“We got in a big fight with Tahlequah when they came to BA (in 1965). Then we kicked their tails 50-7 or something like that when we went there. I remember that game because I caught the best pass I ever caught in my life and it didn't count. Ref said I was out of bounds. I dove out like Twilley used to do and caught it, but couldn't catch myself. so I knocked the wind out of me and didn't have enough breath to argue about it. Plus, Danny, my brother, who was going to school at Northeastern, told his buddy to give someone like 20 points and bet on us and he did. So, the guy was really appreciative of Danny's advice.”
Part 2 Next Monday
The athletic director who created the Broken Arrow Athletic Hall of Fame, Broken Arrow Tigers most winning wrestling coach, a soccer player-turned-coach-turned-district administrator, two two-sport athletes, and the first official “Friend of Athletics” make up the BA Athletic Hall of Fame class of 2020.
The 2020 inductees are Ken Ellett, Shawn Jones, Chuck Perry, McKenzie (Adams) Mills, Matt Klimas and Dusty Dilldine.
Ellett served as BAPS Director of Athletics for 29 years before being named Executive Director of Student Activities in the spring of 2018. He retired from the district in December 2019. Ellett created the school’s athletic hall of fame in 1995. One of his many accomplishments included overseeing 51 state championships. Prior to Ellett’s arrival, Broken Arrow had won 11 state championships in 85 years of athletics. Ellett was named the 2009 Oklahoma Athletic Director of the Year. He also was named Region 7 Athletic Director four times. Ellett introduced sixth hour athletics to Broken Arrow in the early ‘90s. Prior to coming to Broken Arrow, Ellett coached at North Dakota State University (where he also played football), the University of Wisconsin and the University of Tulsa.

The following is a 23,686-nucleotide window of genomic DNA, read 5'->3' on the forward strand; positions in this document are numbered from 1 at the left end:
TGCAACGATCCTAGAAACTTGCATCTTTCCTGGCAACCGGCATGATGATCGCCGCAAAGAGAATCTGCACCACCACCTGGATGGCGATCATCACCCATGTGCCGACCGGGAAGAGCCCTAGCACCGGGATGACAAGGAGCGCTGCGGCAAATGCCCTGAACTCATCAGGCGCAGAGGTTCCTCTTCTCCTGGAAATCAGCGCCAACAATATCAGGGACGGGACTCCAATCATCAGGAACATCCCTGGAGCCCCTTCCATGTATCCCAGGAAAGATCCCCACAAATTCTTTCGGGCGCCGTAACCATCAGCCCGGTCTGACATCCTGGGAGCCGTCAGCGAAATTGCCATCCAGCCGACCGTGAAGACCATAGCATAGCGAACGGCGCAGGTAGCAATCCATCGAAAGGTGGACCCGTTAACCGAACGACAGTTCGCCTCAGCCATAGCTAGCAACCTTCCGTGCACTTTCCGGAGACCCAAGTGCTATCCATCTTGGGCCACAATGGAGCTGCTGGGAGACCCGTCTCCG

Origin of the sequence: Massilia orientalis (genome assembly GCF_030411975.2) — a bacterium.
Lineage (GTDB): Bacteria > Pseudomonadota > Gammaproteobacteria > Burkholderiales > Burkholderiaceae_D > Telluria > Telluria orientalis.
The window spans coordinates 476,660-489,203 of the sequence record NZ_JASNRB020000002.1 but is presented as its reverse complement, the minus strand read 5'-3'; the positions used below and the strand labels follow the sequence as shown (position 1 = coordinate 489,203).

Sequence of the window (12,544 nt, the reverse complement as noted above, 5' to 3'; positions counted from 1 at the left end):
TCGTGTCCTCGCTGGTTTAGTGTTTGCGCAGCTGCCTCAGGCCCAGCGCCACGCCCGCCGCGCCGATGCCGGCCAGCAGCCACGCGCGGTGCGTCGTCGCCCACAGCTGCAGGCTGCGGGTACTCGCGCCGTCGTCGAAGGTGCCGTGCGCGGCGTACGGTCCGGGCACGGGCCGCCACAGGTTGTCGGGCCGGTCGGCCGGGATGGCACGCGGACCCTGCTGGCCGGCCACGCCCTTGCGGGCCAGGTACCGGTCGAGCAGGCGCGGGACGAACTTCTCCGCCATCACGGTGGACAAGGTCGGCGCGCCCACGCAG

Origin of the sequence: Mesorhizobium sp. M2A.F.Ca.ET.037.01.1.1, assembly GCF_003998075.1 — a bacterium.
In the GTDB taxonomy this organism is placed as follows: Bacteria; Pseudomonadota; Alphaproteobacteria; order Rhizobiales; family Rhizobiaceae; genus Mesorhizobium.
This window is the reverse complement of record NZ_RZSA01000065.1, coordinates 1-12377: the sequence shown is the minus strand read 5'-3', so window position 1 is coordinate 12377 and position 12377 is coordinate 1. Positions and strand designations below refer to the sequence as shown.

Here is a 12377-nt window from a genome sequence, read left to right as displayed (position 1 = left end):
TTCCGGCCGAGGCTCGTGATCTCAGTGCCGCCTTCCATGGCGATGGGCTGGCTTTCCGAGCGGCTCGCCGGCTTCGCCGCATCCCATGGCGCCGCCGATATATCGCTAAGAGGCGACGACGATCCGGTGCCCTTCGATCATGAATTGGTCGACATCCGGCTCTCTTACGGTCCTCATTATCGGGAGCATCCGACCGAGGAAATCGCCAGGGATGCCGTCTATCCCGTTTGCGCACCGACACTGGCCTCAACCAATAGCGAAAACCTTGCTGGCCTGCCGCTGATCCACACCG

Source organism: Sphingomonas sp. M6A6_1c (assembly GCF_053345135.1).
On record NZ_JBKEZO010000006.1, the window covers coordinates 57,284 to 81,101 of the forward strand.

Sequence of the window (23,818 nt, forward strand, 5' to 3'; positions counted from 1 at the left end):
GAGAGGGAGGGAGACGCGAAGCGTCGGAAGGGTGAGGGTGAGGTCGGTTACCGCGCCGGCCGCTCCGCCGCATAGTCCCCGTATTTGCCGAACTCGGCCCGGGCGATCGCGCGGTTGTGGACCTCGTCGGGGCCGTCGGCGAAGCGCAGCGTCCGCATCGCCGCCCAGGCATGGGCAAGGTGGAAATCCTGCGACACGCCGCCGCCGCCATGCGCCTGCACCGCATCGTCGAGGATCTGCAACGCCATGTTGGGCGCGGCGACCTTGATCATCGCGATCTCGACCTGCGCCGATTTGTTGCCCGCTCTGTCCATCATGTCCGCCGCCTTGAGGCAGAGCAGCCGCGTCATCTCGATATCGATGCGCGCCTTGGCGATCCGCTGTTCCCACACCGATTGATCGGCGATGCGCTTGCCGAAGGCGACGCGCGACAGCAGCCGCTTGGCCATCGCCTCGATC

Jones amassed a 148-30 dual record, the most wins in school history, during his 14 seasons at the helm of Tiger wrestling. Broken Arrow’s wrestling teams won five team state championships and four dual state titles under Jones’ tutelage. Twenty-four of Jones’ wrestlers combined to win 37 individual state championships. In eight of his 14 seasons, Jones’ teams were ranked in the top 50 nationally by Intermat Wrestling. Jones was twice – 2008 and 2010 – named the Tulsa World’s Wrestling Coach of the Year.
Perry, the district’s Associate Superintendent of Student Services, was a standout soccer player for the Tigers from 1985 to 1987. He returned to his alma mater as a head coach in 1993. During his five-season tenure as head soccer coach, he took Broken Arrow to the school’s first state championship game. The Tigers played in the championship game twice and the semifinals once under Perry’s leadership and won four Frontier Valley Conference titles. His teams compiled a 56-13-2 record during his coaching career in BA. As a player, Perry led BA to the state semifinals as a junior and was team captain his senior season. He played college soccer at the University of Tulsa, where he was a two-time letter winner and was the squad’s Defensive Player of the Year as a redshirt freshman.